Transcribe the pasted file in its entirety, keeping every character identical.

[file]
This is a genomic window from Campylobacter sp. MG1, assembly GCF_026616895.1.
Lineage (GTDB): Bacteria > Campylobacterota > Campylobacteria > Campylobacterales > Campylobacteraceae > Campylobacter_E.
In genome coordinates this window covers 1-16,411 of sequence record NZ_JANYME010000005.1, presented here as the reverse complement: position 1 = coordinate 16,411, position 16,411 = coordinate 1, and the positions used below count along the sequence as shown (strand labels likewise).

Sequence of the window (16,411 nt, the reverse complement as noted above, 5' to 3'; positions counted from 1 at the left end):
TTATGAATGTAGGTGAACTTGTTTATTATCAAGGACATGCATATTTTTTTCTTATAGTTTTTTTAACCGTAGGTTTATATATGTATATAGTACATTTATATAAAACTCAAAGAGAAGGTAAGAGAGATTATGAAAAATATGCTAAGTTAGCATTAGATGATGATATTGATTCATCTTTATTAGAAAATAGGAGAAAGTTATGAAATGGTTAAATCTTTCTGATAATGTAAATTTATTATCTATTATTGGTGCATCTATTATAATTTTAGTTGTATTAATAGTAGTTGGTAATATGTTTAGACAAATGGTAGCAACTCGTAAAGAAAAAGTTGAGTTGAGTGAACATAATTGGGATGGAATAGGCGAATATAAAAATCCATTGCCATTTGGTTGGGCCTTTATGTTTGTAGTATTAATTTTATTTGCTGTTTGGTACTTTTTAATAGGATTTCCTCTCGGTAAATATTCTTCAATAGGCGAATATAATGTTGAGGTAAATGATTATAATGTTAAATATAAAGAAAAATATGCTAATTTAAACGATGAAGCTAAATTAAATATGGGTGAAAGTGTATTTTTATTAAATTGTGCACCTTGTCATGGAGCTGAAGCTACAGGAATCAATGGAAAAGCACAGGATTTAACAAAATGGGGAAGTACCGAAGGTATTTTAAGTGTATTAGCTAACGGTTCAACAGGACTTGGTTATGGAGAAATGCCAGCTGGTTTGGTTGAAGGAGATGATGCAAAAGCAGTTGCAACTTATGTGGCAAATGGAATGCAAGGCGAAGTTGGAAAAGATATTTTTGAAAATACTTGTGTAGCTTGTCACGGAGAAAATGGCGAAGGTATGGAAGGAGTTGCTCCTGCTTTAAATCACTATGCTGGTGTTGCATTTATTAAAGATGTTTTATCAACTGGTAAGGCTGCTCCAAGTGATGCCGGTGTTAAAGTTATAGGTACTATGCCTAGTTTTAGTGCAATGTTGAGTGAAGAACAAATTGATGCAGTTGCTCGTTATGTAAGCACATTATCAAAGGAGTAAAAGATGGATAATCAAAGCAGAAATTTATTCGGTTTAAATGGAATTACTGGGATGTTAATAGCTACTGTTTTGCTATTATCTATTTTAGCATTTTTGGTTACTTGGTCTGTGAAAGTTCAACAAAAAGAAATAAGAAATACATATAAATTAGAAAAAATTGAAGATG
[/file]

This is a genomic window from Campylobacter sp. MG1, assembly GCF_026616895.1.
Lineage (GTDB): Bacteria > Campylobacterota > Campylobacteria > Campylobacterales > Campylobacteraceae > Campylobacter_E.
In genome coordinates this window covers 1-16,411 of sequence record NZ_JANYME010000005.1, presented here as the reverse complement: position 1 = coordinate 16,411, position 16,411 = coordinate 1, and the positions used below count along the sequence as shown (strand labels likewise).

Sequence of the window (16,411 nt, the reverse complement as noted above, 5' to 3'; positions counted from 1 at the left end):
TTATGAATGTAGGTGAACTTGTTTATTATCAAGGACATGCATATTTTTTTCTTATAGTTTTTTTAACCGTAGGTTTATATATGTATATAGTACATTTATATAAAACTCAAAGAGAAGGTAAGAGAGATTATGAAAAATATGCTAAGTTAGCATTAGATGATGATATTGATTCATCTTTATTAGAAAATAGGAGAAAGTTATGAAATGGTTAAATCTTTCTGATAATGTAAATTTATTATCTATTATTGGTGCATCTATTATAATTTTAGTTGTATTAATAGTAGTTGGTAATATGTTTAGACAAATGGTAGCAACTCGTAAAGAAAAAGTTGAGTTGAGTGAACATAATTGGGATGGAATAGGCGAATATAAAAATCCATTGCCATTTGGTTGGGCCTTTATGTTTGTAGTATTAATTTTATTTGCTGTTTGGTACTTTTTAATAGGATTTCCTCTCGGTAAATATTCTTCAATAGGCGAATATAATGTTGAGGTAAATGATTATAATGTTAAATATAAAGAAAAATATGCTAATTTAAACGATGAAGCTAAATTAAATATGGGTGAAAGTGTATTTTTATTAAATTGTGCACCTTGTCATGGAGCTGAAGCTACAGGAATCAATGGAAAAGCACAGGATTTAACAAAATGGGGAAGTACCGAAGGTATTTTAAGTGTATTAGCTAACGGTTCAACAGGACTTGGTTATGGAGAAATGCCAGCTGGTTTGGTTGAAGGAGATGATGCAAAAGCAGTTGCAACTTATGTGGCAAATGGAATGCAAGGCGAAGTTGGAAAAGATATTTTTGAAAATACTTGTGTAGCTTGTCACGGAGAAAATGGCGAAGGTATGGAAGGAGTTGCTCCTGCTTTAAATCACTATGCTGGTGTTGCATTTATTAAAGATGTTTTATCAACTGGTAAGGCTGCTCCAAGTGATGCCGGTGTTAAAGTTATAGGTACTATGCCTAGTTTTAGTGCAATGTTGAGTGAAGAACAAATTGATGCAGTTGCTCGTTATGTAAGCACATTATCAAAGGAGTAAAAGATGGATAATCAAAGCAGAAATTTATTCGGTTTAAATGGAATTACTGGGATGTTAATAGCTACTGTTTTGCTATTATCTATTTTAGCATTTTTGGTTACTTGGTCTGTGAAAGTTCAACAAAAAGAAATAAGAAATACATATAAATTAGAAAAAATTGAAGATG